Victoria Richardson turns away from her favorite show, "Chicago Med," every time a plotline revolves around the coronavirus pandemic. The educator, who lives in the Bronx borough of New York City, says such scenes are upsetting after the loss of her grandmother to Covid-19.
Ashley Sanford, a makeup artist in Detroit, also cringes every time she sees a coronavirus storyline on TV.
"It's strange and odd to use something that is still very prevalent in our day to day lives for entertainment," she says.
The two women's sentiments represent a dilemma facing showrunners as the pandemic drags into its second year and scripted series roll out new episodes. How do you address a global tragedy on an entertainment platform? Do you weave Covid-19 into your storylines because it's everyone's shared reality now? Or do you pretend it never happened, because most viewers turn to TV to escape their troubles?
Executive producers and writers have been debating these questions since last year, when scripted shows began returning from pandemic delays. Showrunners say determining months in advance what viewers will want has been a challenge.
"The question of whether reliving experiences related to coronavirus is positive and helping us to cope or triggering is very complicated," says Lorenzo Lorenzo-Luaces, assistant professor for psychological and brain sciences at Indiana University, Bloomington.
"It depends largely on the person's attributes, what their experience with Covid-19 has been, and what the TV depiction is," he adds. "So there's no easy answer to that."
Some series have put the pandemic in a starring role
Most medical dramas have delved into the pandemic, but in different ways.
Fox's "The Resident" and ABC's "Grey's Anatomy" both featured coronavirus plotlines in their season premieres, then moved in other directions. "Grey's" has focused on how Covid-19 is affecting medical professionals, patients and their families. In recent episodes its lead doctor and namesake, Meredith Grey, played by Ellen Pompeo, is critically ill with coronavirus and hospitalized at the fictional Seattle medical center.
Showrunner Krista Vernoff says she struggled with the decision to make coronavirus a major part of the show's storyline, but her team convinced her to do it. Naser Alazari, the series' senior surgical adviser, argued that "Grey's Anatomy" had a responsibility to address the biggest medical story in recent history.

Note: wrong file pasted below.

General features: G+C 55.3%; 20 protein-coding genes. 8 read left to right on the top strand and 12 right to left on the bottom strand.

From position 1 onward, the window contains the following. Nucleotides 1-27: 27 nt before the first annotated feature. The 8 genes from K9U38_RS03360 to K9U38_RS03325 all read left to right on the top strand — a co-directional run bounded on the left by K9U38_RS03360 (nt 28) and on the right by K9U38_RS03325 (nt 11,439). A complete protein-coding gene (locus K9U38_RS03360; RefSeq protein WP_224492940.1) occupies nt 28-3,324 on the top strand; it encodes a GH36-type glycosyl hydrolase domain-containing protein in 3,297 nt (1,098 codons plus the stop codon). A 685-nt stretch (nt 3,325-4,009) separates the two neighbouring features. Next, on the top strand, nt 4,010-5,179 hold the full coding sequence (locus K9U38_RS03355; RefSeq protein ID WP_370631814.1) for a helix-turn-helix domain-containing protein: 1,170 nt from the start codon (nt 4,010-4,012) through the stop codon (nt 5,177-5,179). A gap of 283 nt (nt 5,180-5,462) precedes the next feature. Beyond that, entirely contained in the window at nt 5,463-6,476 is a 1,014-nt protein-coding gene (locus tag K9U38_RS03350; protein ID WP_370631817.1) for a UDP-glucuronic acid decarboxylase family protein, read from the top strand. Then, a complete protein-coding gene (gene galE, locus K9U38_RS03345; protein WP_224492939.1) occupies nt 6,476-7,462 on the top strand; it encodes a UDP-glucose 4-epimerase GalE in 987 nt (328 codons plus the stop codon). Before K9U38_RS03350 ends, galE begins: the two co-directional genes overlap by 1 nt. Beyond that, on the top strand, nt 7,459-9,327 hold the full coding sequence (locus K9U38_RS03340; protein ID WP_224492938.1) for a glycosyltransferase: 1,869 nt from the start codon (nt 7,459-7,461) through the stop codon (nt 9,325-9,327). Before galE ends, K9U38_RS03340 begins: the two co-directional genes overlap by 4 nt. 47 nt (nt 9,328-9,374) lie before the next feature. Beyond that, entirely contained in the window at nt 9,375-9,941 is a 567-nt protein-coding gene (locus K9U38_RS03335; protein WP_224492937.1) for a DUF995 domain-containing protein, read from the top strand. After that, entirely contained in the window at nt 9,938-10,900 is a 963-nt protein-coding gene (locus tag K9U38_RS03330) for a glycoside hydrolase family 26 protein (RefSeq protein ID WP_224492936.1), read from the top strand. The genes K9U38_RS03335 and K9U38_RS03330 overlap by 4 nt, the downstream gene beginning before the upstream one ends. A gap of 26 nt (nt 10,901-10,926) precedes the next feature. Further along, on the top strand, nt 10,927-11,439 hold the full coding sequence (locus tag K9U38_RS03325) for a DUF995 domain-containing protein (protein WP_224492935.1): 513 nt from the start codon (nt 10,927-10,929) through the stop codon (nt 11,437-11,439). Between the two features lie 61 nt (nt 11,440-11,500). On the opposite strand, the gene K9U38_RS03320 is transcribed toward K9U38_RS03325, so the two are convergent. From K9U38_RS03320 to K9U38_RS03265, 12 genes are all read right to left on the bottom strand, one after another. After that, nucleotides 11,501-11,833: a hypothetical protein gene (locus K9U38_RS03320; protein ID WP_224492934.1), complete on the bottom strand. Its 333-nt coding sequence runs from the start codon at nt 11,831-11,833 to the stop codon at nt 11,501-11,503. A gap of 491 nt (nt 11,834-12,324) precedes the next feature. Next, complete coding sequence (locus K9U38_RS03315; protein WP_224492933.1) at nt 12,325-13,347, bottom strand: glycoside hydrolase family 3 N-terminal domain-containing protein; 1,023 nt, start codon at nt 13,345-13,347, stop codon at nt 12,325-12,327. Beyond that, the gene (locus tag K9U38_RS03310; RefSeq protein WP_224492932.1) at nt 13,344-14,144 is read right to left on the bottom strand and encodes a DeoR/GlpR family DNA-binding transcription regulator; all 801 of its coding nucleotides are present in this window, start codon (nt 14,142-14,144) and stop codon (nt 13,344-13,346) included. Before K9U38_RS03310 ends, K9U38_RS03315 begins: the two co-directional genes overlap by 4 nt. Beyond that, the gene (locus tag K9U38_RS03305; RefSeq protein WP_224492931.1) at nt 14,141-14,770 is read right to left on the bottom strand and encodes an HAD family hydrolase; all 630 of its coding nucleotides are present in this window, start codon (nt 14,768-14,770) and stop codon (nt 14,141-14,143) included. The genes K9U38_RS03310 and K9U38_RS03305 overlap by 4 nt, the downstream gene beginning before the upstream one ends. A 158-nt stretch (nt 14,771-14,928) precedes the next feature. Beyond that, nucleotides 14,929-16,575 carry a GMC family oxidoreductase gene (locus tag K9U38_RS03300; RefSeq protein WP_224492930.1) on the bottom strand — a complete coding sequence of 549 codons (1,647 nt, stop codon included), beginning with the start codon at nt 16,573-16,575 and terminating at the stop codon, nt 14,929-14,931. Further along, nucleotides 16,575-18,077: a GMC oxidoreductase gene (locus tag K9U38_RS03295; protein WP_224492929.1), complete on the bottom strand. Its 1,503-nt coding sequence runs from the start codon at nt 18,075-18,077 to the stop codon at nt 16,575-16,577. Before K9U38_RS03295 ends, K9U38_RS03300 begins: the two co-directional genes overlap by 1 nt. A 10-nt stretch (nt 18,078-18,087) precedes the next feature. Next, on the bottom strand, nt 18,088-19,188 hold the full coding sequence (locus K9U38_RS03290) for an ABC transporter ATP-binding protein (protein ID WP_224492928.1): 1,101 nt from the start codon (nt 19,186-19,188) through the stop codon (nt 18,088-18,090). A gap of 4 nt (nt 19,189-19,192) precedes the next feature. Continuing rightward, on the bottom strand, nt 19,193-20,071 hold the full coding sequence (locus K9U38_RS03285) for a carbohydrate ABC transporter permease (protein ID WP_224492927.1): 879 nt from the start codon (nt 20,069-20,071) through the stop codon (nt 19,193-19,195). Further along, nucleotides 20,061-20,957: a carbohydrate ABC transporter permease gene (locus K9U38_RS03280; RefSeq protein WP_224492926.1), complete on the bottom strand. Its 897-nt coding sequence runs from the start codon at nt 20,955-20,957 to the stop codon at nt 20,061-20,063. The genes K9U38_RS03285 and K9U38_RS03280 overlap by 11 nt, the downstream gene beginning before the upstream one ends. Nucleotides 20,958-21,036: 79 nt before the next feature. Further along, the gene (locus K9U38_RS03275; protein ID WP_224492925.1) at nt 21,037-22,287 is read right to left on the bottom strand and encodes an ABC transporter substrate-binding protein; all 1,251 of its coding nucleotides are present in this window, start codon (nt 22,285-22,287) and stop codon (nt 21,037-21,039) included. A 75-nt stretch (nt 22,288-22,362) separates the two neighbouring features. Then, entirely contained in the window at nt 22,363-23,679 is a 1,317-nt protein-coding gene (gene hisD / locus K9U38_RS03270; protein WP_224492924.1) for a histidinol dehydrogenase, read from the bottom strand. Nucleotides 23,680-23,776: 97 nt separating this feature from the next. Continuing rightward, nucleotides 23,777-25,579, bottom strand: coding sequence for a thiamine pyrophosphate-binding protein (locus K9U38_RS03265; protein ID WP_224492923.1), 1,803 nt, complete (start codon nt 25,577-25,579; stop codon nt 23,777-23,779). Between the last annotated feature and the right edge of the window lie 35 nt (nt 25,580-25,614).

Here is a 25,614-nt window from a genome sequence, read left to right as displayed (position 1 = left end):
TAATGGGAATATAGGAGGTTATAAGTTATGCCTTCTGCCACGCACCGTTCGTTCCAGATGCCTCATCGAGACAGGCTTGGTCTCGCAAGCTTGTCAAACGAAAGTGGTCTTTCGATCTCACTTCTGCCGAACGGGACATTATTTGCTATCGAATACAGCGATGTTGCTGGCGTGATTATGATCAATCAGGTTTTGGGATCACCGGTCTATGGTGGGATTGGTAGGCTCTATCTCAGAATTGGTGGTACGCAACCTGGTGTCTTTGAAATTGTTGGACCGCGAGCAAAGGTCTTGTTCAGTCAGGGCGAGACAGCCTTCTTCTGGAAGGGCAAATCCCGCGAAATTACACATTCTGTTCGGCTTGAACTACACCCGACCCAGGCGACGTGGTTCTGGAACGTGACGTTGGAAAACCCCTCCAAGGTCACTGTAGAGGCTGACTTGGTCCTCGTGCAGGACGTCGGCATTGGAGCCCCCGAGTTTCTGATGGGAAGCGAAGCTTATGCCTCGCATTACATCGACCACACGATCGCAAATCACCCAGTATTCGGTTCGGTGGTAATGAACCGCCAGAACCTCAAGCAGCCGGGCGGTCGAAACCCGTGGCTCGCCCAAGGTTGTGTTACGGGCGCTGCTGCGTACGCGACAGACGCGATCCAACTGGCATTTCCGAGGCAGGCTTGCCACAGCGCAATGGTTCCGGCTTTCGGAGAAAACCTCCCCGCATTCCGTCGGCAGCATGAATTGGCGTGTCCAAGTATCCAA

"I was a proponent of starting in a universe of Covid because I feel our show has such an incredible accessibility to people and relatability to people that we need to be there with them," Alazari told CNN in November. "We're going to share your frustration. We're going to share your loss ... and also, who knows, maybe we'll be there with you when this is over."
Other medical dramas are taking a more hands-off approach. January's season premiere of "The Resident" revolved around the pandemic -- one of the hospital's nurses got the virus -- but subsequent episodes have jumped to a post-pandemic world.
Peter Elkoff, co-showrunner and executive producer of "The Resident," says the show opted not to tell a season's worth of coronavirus stories.
"We believe that audiences would be a little bit fatigued by their own lives, living under the shackles of the pandemic, and that maybe what we needed to offer them was a show set in an imaginary post-vaccine world," he says. "But of course, we didn't want to pretend it never happened."
Recent storylines have focused on the lives of the show's main characters, Conrad Hawkins and Nic Nevin, while highlighting the aftermath of the virus and showcasing the courage of medical workers.
"We tell some stories through the season that speak to the after-effects of the pandemic," Elkoff says. "This show has always been about hopefulness and sort of fighting systems that don't work within the medical industry. And we wanted to be able to tell those stories where doctors are heroic. We felt like it would be a better bet."
And while Richardson, the viewer in New York City, is not a fan of medical dramas focused on the pandemic, she concedes they've allowed viewers a peek inside hospital walls.
"They give us some insight on what happens inside the hospital," she says. "Though we get a lot of coverage about Covid and hospital rates and things of that sort, unless we're actually in the hospital, in a Covid ward, we don't know much about what actually goes on."
Then there's "Queen Sugar," a drama series about three siblings in Louisiana that airs on the Oprah Winfrey Network.
It was shooting the second episode of its fifth season last March when coronavirus forced shutdowns. Creator Ava DuVernay says they changed focus to mirror the challenges of the pandemic.